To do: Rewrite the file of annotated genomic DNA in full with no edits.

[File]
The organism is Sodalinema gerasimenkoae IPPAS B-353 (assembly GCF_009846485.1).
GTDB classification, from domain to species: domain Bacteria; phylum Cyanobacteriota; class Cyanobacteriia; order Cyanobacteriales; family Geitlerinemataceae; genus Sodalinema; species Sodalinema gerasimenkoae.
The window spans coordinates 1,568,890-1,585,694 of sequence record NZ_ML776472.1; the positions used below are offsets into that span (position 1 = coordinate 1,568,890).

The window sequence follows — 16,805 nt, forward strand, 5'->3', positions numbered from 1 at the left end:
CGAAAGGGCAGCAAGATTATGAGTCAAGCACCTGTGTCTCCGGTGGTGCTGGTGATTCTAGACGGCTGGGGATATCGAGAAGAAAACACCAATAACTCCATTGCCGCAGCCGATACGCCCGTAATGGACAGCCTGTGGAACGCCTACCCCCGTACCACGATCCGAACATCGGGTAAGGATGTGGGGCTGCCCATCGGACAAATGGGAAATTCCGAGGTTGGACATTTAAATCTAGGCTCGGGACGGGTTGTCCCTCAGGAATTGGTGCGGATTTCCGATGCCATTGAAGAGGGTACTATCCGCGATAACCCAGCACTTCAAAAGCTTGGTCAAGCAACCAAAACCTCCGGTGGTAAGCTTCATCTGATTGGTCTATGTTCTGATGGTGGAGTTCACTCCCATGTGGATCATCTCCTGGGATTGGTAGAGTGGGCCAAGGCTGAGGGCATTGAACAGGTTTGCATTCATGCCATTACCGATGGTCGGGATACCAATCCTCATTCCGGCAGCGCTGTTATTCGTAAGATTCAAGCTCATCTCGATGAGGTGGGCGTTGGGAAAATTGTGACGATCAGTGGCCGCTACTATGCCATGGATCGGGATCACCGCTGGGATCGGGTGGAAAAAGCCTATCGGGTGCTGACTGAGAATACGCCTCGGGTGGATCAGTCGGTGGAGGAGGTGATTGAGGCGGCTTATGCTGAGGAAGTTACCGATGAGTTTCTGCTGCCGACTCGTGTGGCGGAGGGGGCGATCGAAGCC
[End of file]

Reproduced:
The organism is Sodalinema gerasimenkoae IPPAS B-353 (assembly GCF_009846485.1).
GTDB classification, from domain to species: domain Bacteria; phylum Cyanobacteriota; class Cyanobacteriia; order Cyanobacteriales; family Geitlerinemataceae; genus Sodalinema; species Sodalinema gerasimenkoae.
The window spans coordinates 1,568,890-1,585,694 of sequence record NZ_ML776472.1; the positions used below are offsets into that span (position 1 = coordinate 1,568,890).

The window sequence follows — 16,805 nt, forward strand, 5'->3', positions numbered from 1 at the left end:
CGAAAGGGCAGCAAGATTATGAGTCAAGCACCTGTGTCTCCGGTGGTGCTGGTGATTCTAGACGGCTGGGGATATCGAGAAGAAAACACCAATAACTCCATTGCCGCAGCCGATACGCCCGTAATGGACAGCCTGTGGAACGCCTACCCCCGTACCACGATCCGAACATCGGGTAAGGATGTGGGGCTGCCCATCGGACAAATGGGAAATTCCGAGGTTGGACATTTAAATCTAGGCTCGGGACGGGTTGTCCCTCAGGAATTGGTGCGGATTTCCGATGCCATTGAAGAGGGTACTATCCGCGATAACCCAGCACTTCAAAAGCTTGGTCAAGCAACCAAAACCTCCGGTGGTAAGCTTCATCTGATTGGTCTATGTTCTGATGGTGGAGTTCACTCCCATGTGGATCATCTCCTGGGATTGGTAGAGTGGGCCAAGGCTGAGGGCATTGAACAGGTTTGCATTCATGCCATTACCGATGGTCGGGATACCAATCCTCATTCCGGCAGCGCTGTTATTCGTAAGATTCAAGCTCATCTCGATGAGGTGGGCGTTGGGAAAATTGTGACGATCAGTGGCCGCTACTATGCCATGGATCGGGATCACCGCTGGGATCGGGTGGAAAAAGCCTATCGGGTGCTGACTGAGAATACGCCTCGGGTGGATCAGTCGGTGGAGGAGGTGATTGAGGCGGCTTATGCTGAGGAAGTTACCGATGAGTTTCTGCTGCCGACTCGTGTGGCGGAGGGGGCGATCGAAGCC